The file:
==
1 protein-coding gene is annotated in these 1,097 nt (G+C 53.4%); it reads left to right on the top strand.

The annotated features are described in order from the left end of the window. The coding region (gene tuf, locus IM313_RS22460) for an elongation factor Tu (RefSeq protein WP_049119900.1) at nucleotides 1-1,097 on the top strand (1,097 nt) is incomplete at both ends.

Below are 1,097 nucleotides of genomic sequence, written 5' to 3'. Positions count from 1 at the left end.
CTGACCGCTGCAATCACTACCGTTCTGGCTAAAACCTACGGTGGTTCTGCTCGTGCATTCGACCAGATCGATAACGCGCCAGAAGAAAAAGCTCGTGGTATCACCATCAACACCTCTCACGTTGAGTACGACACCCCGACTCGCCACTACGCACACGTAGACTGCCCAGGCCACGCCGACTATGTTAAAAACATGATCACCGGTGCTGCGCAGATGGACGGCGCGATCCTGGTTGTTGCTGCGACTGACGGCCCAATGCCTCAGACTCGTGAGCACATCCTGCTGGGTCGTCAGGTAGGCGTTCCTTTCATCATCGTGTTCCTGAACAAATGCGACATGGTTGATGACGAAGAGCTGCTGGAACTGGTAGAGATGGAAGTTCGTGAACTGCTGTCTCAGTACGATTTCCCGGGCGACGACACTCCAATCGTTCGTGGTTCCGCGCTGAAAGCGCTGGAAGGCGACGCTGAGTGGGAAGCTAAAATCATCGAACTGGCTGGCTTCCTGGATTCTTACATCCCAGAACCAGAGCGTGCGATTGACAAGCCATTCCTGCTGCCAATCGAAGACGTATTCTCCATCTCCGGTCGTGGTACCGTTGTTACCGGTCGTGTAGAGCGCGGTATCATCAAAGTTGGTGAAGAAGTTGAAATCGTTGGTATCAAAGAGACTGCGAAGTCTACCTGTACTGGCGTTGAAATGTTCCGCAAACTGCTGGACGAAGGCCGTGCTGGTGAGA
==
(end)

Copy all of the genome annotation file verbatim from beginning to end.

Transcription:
1 protein-coding gene is annotated in these 1,097 nt (G+C 53.4%); it reads left to right on the top strand.

The annotated features are described in order from the left end of the window. The coding region (gene tuf, locus IM313_RS22460) for an elongation factor Tu (RefSeq protein WP_049119900.1) at nucleotides 1-1,097 on the top strand (1,097 nt) is incomplete at both ends.

Below are 1,097 nucleotides of genomic sequence, written 5' to 3'. Positions count from 1 at the left end.
CTGACCGCTGCAATCACTACCGTTCTGGCTAAAACCTACGGTGGTTCTGCTCGTGCATTCGACCAGATCGATAACGCGCCAGAAGAAAAAGCTCGTGGTATCACCATCAACACCTCTCACGTTGAGTACGACACCCCGACTCGCCACTACGCACACGTAGACTGCCCAGGCCACGCCGACTATGTTAAAAACATGATCACCGGTGCTGCGCAGATGGACGGCGCGATCCTGGTTGTTGCTGCGACTGACGGCCCAATGCCTCAGACTCGTGAGCACATCCTGCTGGGTCGTCAGGTAGGCGTTCCTTTCATCATCGTGTTCCTGAACAAATGCGACATGGTTGATGACGAAGAGCTGCTGGAACTGGTAGAGATGGAAGTTCGTGAACTGCTGTCTCAGTACGATTTCCCGGGCGACGACACTCCAATCGTTCGTGGTTCCGCGCTGAAAGCGCTGGAAGGCGACGCTGAGTGGGAAGCTAAAATCATCGAACTGGCTGGCTTCCTGGATTCTTACATCCCAGAACCAGAGCGTGCGATTGACAAGCCATTCCTGCTGCCAATCGAAGACGTATTCTCCATCTCCGGTCGTGGTACCGTTGTTACCGGTCGTGTAGAGCGCGGTATCATCAAAGTTGGTGAAGAAGTTGAAATCGTTGGTATCAAAGAGACTGCGAAGTCTACCTGTACTGGCGTTGAAATGTTCCGCAAACTGCTGGACGAAGGCCGTGCTGGTGAGA